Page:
Glasstire - Homage to Domestic Familiarity at Anya Tish Gallery

Just what You've Always Wanted.jpg

by Garland Fielder

April 2007

Domestic bliss comes in many forms. For some, it means the ordered array of the banal elements that define our immediate surroundings. For others, it encompasses the timeless household chores that provide reprieve from the outside chaos. Still others define it as an emotional sanctuary. For everyone, however, it resonates in the collective unconscious with promises of safety. Dustin Van Orne Portable Sensation of Home 2006 Installation 15 1?4 x 20 x 17 1?2 inches

Homage to Domestic Familiarity on view at Anya Tish Gallery presents nine distinct artists’ musings on the subject. The internationally diverse show has some outstanding pieces that resonate with clever insights, as well as some lesser achievements that trample over the same old ground. The title of the show is taken from Dustin Van Orne’s sculpture of sheetrock, wood and electric switches. A row of 10 light switches is mounted into a box painted in a blue and white color scheme, perhaps referencing a boy’s bedroom. The repetition of the light switches suggests mindless acts repeated daily. Although they are functional, the switches do not illuminate anything. The piece suffers due to its wall-mounted box presentation that speaks of Donald Judd’s boxes, but says little more. A much stronger piece by Van Orne is Portable Sensation of Home, an old-school plastic suitcase fitted with doorknobs. It too meditates on repetitive actions, in this case of coming and going, but the visual impact is less confused. The suitcase is handily sitting on the floor of the gallery, almost beckoning the viewer to take flight, while at the same time it recalls the same doors we walk through when returning home at the end of every sojourn away. John Knott’s striking construction is titled Pramulator. It is a retrofitted antique baby carriage that has been transformed into a space-age hot rod. The carriage itself is shaped like a bulbous rocket in polished aluminum, the cockpit replete with a tachometer and speedometer. It speaks of the typical male desire to soup up any domestic gadget, attempting to escape the blandness of domesticated maturity. Brandon Thiessen Necessary Precautions #2 2006 C-print 68 x 33 x 1 1/3 inches Two photographs by Brandon Thiessen are perhaps the highlight of the show. In Necessary Precautions #2, Thiessen has set against the corner of the gallery a triangular frame that contains a photograph of a mop resting in that very corner. The self referencing in-house photograph highlights the domestic chore of mopping, while letting the image of the mop and the act rest, as it were, in the corner. In Extinguisher II, the artist has mounted a photograph of a generic fire extinguisher behind break-in-case-of emergency glass, creating a dynamic between the depicted and the material that defines a state of anticipation. These two pieces have a site-specific quality that extends past the mere notion of domesticity into a meta-narrative of domestic signifiers. Elzbieta Jablonska, a Polish artist, works in a similar vein, although her photographs are not as concerned with formalism as Thiessen’s are. In House Games, 2002 (Washing, Cooking, Laundry), she has photographed herself in the kitchen in a Superwoman costume with her young son perched on her knee. Diagrammatically superimposed on the work are the Polish words for “washing,” “cooking,” and “laundry.” The child looks off to the side of the image, his puckered, forlorn expression giving an emptiness to this domestic setting that Jablonska appears heroically at peace with, her posture and face conveying duty, certitude and calm. In her Incidental Pleasures series, the artist documented the contents of her kitchen drain for some 300 days. The background of each drain catch has been purposefully tinted to complement the colors of the various fruit peels and vegetable rinds. This attempt to abstract incidental beauty from domestic debris, while not extending as far as her House Games piece, is visually intriguing.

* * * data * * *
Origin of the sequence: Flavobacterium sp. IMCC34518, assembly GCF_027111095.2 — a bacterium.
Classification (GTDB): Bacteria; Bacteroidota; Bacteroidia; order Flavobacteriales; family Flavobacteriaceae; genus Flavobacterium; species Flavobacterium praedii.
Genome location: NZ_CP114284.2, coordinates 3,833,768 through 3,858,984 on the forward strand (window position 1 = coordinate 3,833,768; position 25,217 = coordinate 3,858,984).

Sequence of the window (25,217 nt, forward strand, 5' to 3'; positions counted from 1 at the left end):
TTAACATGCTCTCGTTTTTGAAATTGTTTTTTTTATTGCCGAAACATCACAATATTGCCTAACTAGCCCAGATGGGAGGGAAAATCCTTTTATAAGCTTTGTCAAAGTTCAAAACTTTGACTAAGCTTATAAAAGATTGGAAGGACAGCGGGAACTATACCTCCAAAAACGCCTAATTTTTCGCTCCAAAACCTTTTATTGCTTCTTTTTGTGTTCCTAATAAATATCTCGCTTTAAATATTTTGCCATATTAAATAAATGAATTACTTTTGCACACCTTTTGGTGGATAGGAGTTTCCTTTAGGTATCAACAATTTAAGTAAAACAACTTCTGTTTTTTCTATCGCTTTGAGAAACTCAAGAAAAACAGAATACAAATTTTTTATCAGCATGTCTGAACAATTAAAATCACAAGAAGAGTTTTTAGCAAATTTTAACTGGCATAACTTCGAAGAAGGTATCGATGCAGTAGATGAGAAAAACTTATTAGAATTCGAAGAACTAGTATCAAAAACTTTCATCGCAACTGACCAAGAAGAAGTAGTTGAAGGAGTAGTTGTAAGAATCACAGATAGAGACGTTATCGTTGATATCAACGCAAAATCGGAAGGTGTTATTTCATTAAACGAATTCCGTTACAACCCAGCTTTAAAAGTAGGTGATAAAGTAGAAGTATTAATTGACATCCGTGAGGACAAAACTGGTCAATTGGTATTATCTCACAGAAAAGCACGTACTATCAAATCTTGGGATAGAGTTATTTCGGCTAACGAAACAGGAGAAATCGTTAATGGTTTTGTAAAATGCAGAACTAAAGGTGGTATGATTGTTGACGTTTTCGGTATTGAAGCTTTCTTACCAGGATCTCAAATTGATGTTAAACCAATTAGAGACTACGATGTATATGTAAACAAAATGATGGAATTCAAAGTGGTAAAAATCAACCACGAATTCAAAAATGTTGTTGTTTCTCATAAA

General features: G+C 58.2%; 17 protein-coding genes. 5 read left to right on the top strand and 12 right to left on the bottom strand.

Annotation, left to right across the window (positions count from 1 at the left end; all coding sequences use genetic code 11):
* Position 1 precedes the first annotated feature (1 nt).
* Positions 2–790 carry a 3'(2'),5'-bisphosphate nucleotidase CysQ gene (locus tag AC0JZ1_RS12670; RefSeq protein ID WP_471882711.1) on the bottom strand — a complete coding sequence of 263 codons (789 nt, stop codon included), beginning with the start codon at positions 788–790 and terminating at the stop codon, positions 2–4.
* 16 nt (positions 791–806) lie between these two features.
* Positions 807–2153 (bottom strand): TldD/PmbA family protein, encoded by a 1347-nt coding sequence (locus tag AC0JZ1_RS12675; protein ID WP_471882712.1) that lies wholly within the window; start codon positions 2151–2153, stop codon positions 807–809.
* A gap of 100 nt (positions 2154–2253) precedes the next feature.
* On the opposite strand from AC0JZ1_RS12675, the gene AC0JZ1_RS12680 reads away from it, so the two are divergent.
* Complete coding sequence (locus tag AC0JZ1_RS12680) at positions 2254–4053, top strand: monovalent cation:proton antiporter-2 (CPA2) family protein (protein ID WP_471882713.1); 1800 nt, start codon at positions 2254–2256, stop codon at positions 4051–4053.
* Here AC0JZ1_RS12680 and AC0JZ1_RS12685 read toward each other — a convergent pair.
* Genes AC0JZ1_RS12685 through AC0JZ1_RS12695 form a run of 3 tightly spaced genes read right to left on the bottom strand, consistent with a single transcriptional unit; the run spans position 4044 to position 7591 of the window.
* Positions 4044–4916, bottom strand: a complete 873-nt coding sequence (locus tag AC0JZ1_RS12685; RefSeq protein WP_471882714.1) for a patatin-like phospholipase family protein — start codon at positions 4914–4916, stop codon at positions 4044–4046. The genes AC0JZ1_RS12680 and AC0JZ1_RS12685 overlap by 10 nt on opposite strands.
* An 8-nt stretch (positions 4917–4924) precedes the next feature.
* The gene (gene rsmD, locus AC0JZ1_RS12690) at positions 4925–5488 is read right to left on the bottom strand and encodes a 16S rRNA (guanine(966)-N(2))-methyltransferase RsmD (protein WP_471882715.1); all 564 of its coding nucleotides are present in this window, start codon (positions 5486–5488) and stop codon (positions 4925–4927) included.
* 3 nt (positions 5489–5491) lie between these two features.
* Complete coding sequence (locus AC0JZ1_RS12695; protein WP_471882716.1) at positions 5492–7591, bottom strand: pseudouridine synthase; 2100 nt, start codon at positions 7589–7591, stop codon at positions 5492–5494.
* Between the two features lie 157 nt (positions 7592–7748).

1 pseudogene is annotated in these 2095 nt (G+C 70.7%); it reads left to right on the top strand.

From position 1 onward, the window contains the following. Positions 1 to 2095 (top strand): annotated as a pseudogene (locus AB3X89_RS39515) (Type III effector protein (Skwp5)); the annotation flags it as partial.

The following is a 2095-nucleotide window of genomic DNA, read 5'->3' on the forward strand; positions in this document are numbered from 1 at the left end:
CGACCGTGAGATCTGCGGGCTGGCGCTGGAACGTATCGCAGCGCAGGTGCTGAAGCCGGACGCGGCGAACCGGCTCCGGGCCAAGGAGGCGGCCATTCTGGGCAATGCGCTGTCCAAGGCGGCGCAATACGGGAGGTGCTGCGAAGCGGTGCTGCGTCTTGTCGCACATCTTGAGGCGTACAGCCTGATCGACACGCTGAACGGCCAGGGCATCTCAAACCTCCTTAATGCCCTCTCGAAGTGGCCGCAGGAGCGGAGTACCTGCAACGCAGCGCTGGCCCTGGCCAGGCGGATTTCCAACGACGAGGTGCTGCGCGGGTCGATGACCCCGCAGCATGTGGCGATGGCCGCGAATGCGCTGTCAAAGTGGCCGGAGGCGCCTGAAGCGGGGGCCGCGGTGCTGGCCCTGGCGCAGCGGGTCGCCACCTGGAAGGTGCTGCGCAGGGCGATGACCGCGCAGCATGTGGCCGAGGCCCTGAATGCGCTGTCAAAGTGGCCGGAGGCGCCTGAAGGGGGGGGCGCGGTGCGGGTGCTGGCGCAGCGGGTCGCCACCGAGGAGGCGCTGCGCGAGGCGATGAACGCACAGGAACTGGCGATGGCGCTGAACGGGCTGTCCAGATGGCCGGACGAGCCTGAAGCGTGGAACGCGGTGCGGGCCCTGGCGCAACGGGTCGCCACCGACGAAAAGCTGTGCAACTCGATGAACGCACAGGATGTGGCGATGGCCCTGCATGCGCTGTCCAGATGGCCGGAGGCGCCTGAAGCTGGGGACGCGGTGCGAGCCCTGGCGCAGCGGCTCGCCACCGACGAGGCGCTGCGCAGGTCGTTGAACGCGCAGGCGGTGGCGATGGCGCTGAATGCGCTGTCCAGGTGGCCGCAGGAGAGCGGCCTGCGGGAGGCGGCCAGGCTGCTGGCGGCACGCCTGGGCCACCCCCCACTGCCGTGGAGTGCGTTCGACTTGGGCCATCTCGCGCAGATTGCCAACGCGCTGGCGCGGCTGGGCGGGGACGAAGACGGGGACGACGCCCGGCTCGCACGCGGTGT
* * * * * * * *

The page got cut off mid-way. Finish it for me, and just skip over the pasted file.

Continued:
Betty Page meets Norman Rockwell in the large-scale watercolors by Lauren Bergman. Her images evoke a Sears catalog aesthetic while exploring the racier elements of domesticity, including latent passions and overt distortions. The pieces are well conceived, but have a tendency to shout when they could suggest.

Wyatt Nash’s All I Need is an installation/sculpture made out of Styrofoam, paint and plastic. It depicts dorm room essentials such as a microwave, stereo speakers and a coffee table. The piece has a Claes Oldenburg feel, sort of soft and unassuming, but Nash does not seem to be in total control of the materials. He achieves a sort of slacker aesthetic, but not convincingly on purpose. The show’s theme is broad and the attempt to assemble international voices on the subject matter is ambitious, if not always consistent. The best pieces of the show are the ones that allow the concept of domestic familiarity to serve as a starting point for a more interesting dialogue on what it means to be domesticated.

Lilli Weisz